The monetary tone is turning more hawkish

Asset allocation strategy - 7/7/2017

The global recovery continues apace. Recent trends suggest it has stopped accelerating and is now undergoing a temporary and very slight downturn. The recovery has become broad-based across the three main continents and nothing seems likely to seriously undermine the trend. Inflationary pressures have, however, abated in developed countries. In the eurozone, core inflation is still rather low and it is slowing in the US.

Central banks have changed their tune

The biggest surprise in recent weeks has come from a shift in tone from almost all G7 central banks, notably the US, the eurozone, the UK and Canada. For markets, of course, the Fed and the ECB are the ones to watch. There are various reasons for this more hawkish tone in spite of inflation disappointing once again but the message in its various formats is practically the same. For the two leading central banks, the environment is generally reflationary so monetary policy must adjust to avoid becoming over-expansionist. 

This central bank signal is potentially worrying for markets which were already worrying about dwindling reflation hopes. Generally speaking, aggressive central bank monetary policy has encouraged investors in recent years to take risks in the search for returns so any change is likely to create short term volatility. That said, the Fed has so far been very pragmatic, modulating tapering moves as well as monetary tightening in line with economic shifts. It is now hard to imagine that it will act differently if inflation continues to move off course.

Mario Draghi, speaking in Sintra, insisted that the ECB would be very careful to adjust its monetary stance to help the recovery. As a result, the ECB will probably start gradually slowing its bond-buying programme in 2018, a development that markets have already partly priced in. At this stage, we are unwilling to extrapolate this signal as we are not convinced it gives a meaningful indication of future Fed and ECB action. We have, however, reduced US Treasury exposure and have taken some profits on financial bonds.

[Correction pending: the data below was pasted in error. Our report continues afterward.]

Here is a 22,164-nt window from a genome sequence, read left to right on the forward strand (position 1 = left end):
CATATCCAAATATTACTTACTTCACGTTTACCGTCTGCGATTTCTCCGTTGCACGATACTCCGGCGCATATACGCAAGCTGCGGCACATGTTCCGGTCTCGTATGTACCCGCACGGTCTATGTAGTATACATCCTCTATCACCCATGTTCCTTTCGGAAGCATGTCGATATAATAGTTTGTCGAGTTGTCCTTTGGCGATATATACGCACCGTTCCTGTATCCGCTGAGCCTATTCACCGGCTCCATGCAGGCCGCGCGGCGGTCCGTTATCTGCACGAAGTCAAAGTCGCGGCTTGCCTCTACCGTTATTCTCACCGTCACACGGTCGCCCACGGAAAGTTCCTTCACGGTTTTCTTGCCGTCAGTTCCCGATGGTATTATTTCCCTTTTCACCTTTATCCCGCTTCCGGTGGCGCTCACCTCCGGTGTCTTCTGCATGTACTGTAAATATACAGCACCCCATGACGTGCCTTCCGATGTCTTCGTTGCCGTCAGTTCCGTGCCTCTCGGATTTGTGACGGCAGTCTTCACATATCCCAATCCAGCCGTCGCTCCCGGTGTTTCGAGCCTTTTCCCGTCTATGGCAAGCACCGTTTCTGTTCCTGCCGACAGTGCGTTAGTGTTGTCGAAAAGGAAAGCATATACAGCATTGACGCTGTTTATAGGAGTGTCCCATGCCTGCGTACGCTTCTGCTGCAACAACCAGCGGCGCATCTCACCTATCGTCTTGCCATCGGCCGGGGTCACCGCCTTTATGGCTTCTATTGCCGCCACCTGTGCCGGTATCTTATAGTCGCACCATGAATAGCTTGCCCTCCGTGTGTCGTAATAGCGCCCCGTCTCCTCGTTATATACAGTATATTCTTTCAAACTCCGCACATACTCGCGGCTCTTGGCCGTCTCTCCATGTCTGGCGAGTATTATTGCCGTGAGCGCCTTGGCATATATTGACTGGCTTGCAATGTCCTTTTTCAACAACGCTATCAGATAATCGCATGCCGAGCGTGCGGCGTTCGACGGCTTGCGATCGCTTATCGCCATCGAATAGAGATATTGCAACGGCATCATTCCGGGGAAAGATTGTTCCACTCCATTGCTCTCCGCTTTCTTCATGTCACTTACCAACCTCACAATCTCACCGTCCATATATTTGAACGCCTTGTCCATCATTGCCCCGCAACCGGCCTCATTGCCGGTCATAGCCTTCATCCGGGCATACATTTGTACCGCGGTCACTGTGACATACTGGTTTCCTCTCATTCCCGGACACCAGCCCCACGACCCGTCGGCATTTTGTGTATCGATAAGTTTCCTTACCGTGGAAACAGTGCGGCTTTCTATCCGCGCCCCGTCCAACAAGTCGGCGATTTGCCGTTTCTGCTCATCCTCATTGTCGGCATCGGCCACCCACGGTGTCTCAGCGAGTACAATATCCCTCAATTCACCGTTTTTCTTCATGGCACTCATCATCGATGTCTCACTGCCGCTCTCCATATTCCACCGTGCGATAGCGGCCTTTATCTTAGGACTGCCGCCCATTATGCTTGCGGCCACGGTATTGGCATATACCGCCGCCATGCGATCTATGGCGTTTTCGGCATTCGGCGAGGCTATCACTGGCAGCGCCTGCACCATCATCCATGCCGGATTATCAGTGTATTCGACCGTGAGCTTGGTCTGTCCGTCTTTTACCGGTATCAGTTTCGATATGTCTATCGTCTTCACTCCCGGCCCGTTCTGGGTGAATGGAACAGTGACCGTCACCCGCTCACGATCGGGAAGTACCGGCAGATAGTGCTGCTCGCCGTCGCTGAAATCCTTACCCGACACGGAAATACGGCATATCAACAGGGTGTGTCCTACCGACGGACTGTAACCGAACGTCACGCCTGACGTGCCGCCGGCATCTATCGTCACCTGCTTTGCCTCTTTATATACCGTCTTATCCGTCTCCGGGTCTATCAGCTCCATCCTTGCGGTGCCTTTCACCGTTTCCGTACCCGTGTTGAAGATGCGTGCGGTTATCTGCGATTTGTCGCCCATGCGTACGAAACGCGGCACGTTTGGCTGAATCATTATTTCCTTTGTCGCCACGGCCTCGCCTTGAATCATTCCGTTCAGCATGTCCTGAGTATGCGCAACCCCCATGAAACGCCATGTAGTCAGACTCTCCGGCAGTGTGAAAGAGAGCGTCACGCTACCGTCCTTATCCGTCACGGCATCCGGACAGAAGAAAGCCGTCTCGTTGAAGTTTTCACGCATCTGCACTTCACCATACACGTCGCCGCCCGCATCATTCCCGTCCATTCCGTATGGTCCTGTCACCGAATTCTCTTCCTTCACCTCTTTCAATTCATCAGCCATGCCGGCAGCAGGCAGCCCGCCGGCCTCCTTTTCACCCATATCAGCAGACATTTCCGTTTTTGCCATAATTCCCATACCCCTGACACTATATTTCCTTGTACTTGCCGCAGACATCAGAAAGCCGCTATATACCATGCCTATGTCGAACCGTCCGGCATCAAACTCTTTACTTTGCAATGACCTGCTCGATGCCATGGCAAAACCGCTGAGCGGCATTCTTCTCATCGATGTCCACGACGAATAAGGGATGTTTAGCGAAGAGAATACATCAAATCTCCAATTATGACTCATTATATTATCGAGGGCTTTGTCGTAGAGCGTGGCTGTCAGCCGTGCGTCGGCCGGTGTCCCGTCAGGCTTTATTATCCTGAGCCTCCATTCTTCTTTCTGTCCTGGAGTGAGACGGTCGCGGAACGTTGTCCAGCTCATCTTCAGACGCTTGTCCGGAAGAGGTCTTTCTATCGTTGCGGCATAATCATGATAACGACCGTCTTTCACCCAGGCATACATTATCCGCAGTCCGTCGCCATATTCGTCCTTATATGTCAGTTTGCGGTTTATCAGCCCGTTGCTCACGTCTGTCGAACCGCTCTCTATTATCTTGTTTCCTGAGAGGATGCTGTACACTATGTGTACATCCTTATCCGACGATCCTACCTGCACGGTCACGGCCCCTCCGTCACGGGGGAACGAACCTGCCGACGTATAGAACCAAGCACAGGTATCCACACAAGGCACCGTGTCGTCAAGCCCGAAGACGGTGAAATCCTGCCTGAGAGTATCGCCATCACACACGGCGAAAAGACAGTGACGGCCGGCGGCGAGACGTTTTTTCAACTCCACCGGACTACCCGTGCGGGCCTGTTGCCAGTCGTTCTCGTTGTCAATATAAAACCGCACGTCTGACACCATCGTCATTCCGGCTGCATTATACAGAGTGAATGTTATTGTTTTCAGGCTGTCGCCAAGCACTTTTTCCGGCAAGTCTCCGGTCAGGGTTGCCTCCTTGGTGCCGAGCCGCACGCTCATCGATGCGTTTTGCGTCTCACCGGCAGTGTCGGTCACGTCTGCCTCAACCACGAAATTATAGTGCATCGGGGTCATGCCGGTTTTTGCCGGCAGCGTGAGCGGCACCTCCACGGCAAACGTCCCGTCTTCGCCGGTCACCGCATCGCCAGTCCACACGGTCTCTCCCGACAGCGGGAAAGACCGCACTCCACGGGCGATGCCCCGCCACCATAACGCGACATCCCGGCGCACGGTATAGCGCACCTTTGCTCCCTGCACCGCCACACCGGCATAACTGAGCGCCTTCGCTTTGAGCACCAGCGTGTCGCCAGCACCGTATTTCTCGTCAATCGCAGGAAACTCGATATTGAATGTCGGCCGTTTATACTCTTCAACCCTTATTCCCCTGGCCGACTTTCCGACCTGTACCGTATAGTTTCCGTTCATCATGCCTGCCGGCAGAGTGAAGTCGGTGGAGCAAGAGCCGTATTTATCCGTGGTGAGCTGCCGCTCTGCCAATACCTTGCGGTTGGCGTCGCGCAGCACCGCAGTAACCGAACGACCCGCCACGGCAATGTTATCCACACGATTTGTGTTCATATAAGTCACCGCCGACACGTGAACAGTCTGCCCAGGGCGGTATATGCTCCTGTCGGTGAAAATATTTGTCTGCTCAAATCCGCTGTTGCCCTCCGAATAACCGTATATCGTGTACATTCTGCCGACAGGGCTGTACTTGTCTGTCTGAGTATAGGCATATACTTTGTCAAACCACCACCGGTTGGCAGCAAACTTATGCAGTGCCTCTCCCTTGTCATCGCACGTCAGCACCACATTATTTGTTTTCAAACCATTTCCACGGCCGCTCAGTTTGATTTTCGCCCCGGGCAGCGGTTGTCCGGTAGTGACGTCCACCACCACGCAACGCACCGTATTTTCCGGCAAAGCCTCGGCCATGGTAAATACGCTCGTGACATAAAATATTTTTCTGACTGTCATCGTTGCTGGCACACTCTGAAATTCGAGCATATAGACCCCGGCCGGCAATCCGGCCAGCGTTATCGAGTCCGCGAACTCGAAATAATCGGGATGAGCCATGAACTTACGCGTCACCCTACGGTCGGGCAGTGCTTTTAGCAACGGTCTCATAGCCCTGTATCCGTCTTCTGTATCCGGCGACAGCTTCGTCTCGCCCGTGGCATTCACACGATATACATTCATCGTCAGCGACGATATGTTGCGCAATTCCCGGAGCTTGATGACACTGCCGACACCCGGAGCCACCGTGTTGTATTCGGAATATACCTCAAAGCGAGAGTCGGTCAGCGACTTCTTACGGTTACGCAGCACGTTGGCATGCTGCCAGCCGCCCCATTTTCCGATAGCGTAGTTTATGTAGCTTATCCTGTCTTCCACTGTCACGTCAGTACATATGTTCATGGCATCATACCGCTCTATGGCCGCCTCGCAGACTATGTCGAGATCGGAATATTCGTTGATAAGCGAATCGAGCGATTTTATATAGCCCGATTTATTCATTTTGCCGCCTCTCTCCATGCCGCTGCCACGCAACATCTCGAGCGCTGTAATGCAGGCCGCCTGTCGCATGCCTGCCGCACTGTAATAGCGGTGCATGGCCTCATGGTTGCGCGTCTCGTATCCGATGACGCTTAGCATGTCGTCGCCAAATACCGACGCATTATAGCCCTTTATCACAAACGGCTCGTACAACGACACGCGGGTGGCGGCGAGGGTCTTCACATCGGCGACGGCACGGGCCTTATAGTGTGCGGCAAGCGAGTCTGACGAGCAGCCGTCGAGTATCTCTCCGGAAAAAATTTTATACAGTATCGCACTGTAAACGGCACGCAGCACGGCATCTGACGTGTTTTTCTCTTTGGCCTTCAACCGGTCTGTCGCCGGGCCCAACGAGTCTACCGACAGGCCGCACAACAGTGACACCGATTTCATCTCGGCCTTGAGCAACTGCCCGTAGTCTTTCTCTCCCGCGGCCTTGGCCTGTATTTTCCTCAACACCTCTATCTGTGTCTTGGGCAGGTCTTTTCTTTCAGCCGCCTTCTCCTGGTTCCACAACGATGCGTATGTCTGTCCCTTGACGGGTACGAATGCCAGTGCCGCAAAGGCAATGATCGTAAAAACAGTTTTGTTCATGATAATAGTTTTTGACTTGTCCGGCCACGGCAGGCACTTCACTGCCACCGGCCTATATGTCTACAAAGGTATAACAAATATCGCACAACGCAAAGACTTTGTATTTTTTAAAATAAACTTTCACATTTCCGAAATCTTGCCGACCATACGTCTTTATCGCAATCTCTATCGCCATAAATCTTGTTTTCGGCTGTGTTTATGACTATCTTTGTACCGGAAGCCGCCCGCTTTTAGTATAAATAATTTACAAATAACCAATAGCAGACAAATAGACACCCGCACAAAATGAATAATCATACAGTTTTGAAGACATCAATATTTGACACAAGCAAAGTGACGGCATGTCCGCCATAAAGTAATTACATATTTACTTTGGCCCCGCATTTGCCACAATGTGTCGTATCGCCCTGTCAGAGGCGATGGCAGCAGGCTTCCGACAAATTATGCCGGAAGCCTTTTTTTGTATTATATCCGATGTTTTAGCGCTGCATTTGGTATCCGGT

Key points
  • Overweight eurozone equities
  • Reduced exposure to US bonds
  • Increased exposure to the US dollar

Earnings momentum will be decisive

Despite the possible periods of volatility we refer to above, we believe that earnings momentum will be decisive in future equity market trends. We continue to overweight the eurozone and, to a lesser extent, Japan where the cyclical recovery is more established and likely to boost company margins. We are underweight US equities, where there seems almost no chance of margin improvement, and, more marginally, emerging country equities. 

We have also slightly upped our US dollar exposure. The dollar has fallen sharply against the euro since the beginning of 2017, notably due to reduced political risk in Europe but also because of increased expectations that the ECB will soon decide to start tapering. However, it has not benefited much from the Fed’s persistent determination to tighten monetary policy over the next three quarters. This is because falling US inflation and slightly softer growth have overshadowed the Fed’s message. Even allowing for this, the euro has probably risen too much. A dollar rebound would only require better news on the US economy and inflation.

    Our convictions for July* Changes compared to the previous month
  United Kingdom
Emerging countries
Investment Grade
High Yield
Money market
Convertible bonds
Next headline events
  • July 19/20: next BoJ meeting
  • July 20: next ECB meeting
  • July 25/26: next Fed meeting

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